Good luck to you!
Salon Spa Startup Horror Stories – Part 1
Considering the startup of your very own day spa? A parade of beautiful, customer-filled spas and retreats has finally tempted you to bet with the players in this glamorous business.
Let’s assume that you’ve done your homework well. Feasibility study by an industry expert? Done. Stealth visits to your local competitors? Done. Trade show research on equipment, marketing, products, service menu, feng sui, and scented candles? Done. Bank loan? Done. Location and lease? Pending. You’ve planned, and planned and planned, and waited long enough. What more is there to do? Just one thing: reading this article!
I’ve assembled some testimonials from experienced spa owners that were willing to share hindsight lessons gained from the months and years since starting their businesses. All believed that they had conducted adequate investigation into the realities of costs, management and future trends prior to opening their spas. And while it’s normal and expected that any good business plan will require adjustments as you go along, here’s an opportunity to learn what other spa owners wished they’d known earlier than they did. So get out that completed business plan and double check it against the pearls of wisdom that others suffered to offer you!
Monica S., day spa operator, northern OH: on partnerships
I had a successful career in real estate but had become burnt out from the 7-days a week grind of paperwork, sales, open houses, and property tours. The stress of this career was partially relieved through regular visits to a massage therapist, one that had a dream of opening her own day spa. She had the industry expertise and skills, and I had saved enough to fund the investment so it seemed as though we had the perfect plan. Our troubles began soon after opening our six-room “dream”. We spent much time developing the look and feel of the spa but in hindsight, virtually ignored other seemingly less significant details such as our roles and responsibilities, communication styles, and personal accountability. Since I needed to maintain my sales career in order to support myself while we built up customers, it was important that I remained free to see clients and prospects as before. I quickly learned that my business partner had neither the ability nor the desire to manage people, plan marketing, or even to balance a checkbook! She had also become steadily more resentful of my absence from the spa–although I thought we had agreed to that–and reflected this by spending more and more time performing massage while allowing day-to-day management to flounder. It wasn’t long before our spa’s service reputation was nearly shot, I was pumping even more money into the business, and my partner and I were barely on speaking terms. Since then we’ve been locked in a lawsuit over my proposal to take over the business and let her just walk away. She feels that she’s earned thousands of dollars in sweat equity, and yet I’m the only one that’s ever contributed a single dollar into the project. At this point I’m more deeply invested in this thing than I ever expected to be, am emotionally and physically drained, and there’s no end in sight to all of this.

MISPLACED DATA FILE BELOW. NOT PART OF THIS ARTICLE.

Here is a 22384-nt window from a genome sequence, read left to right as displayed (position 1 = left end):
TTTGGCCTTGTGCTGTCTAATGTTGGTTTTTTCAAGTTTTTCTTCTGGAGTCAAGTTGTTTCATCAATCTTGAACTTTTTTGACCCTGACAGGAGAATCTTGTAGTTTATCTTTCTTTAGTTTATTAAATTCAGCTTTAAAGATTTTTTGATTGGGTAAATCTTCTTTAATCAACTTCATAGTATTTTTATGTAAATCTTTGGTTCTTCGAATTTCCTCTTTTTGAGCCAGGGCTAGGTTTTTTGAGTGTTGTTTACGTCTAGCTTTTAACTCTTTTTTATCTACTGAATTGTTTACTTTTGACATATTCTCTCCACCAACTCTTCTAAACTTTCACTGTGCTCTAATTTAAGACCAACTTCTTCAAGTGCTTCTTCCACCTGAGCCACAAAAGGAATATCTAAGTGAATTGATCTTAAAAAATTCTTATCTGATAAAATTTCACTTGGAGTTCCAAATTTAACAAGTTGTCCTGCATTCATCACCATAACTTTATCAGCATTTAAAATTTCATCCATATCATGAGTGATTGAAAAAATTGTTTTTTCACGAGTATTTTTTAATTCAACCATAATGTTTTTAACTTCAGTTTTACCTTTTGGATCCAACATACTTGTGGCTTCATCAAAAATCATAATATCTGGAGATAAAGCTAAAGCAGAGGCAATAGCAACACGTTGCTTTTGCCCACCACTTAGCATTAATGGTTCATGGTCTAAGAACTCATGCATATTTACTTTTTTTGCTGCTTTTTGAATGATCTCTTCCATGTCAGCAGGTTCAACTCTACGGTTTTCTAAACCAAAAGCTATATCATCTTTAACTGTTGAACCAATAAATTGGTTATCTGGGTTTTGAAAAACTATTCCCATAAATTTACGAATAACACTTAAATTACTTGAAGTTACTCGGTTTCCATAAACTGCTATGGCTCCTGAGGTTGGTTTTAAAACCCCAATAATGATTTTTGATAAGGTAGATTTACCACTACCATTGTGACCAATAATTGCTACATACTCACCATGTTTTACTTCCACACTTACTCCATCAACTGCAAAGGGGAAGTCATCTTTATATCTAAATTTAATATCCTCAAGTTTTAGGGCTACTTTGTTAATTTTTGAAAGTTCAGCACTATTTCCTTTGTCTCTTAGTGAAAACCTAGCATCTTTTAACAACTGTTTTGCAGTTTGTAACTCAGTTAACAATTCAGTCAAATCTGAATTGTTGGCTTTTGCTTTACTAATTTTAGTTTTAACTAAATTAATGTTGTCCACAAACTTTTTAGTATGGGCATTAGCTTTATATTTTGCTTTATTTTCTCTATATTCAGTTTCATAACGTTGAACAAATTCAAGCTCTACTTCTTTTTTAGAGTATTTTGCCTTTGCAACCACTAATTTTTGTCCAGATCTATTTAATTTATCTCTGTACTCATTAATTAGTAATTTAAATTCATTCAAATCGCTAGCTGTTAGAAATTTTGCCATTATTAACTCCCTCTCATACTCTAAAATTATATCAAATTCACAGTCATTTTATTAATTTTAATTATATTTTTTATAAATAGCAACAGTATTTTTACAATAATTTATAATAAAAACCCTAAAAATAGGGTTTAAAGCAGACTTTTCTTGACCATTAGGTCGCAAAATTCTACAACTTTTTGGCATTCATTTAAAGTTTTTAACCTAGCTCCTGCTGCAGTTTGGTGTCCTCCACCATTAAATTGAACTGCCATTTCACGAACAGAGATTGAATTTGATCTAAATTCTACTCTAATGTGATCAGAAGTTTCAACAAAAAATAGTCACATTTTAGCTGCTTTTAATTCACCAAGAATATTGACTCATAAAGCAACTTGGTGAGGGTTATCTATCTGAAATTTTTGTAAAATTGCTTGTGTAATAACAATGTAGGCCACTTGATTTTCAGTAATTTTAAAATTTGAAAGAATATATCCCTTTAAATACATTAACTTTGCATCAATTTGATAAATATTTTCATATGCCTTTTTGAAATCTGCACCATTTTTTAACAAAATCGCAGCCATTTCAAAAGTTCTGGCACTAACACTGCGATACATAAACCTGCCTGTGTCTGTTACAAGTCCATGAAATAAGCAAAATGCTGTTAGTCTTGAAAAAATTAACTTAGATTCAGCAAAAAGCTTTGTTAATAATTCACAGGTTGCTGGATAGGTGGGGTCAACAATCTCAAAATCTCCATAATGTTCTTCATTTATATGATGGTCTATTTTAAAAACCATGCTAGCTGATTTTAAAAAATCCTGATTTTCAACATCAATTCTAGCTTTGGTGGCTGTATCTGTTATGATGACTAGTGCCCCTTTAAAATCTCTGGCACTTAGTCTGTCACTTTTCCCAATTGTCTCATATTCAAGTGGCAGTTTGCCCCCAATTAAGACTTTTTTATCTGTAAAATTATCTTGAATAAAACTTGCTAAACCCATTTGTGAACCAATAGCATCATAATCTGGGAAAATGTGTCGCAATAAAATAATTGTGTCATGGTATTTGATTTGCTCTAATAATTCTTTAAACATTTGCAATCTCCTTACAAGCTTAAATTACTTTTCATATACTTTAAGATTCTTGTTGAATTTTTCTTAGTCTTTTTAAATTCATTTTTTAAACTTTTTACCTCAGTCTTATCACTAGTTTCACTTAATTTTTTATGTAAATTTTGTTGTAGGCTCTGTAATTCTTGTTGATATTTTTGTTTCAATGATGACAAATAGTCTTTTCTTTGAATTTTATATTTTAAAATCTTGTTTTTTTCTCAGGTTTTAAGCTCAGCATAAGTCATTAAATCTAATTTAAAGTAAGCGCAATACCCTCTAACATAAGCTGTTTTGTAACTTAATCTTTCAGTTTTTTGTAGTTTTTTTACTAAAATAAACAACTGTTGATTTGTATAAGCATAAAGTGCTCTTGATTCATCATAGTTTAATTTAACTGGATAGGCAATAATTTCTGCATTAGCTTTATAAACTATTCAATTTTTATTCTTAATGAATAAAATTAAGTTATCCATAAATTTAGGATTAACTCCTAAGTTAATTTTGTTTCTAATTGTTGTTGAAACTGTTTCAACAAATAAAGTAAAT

If I could do it all over again I would have chosen a partner more carefully, properly defined our roles and activities, and discussed how to handle disagreements or conflict before going into business. I’m amazed and embarrassed that I overlooked such an obvious trap!
James R., day spa operator and esthetician, WA: on management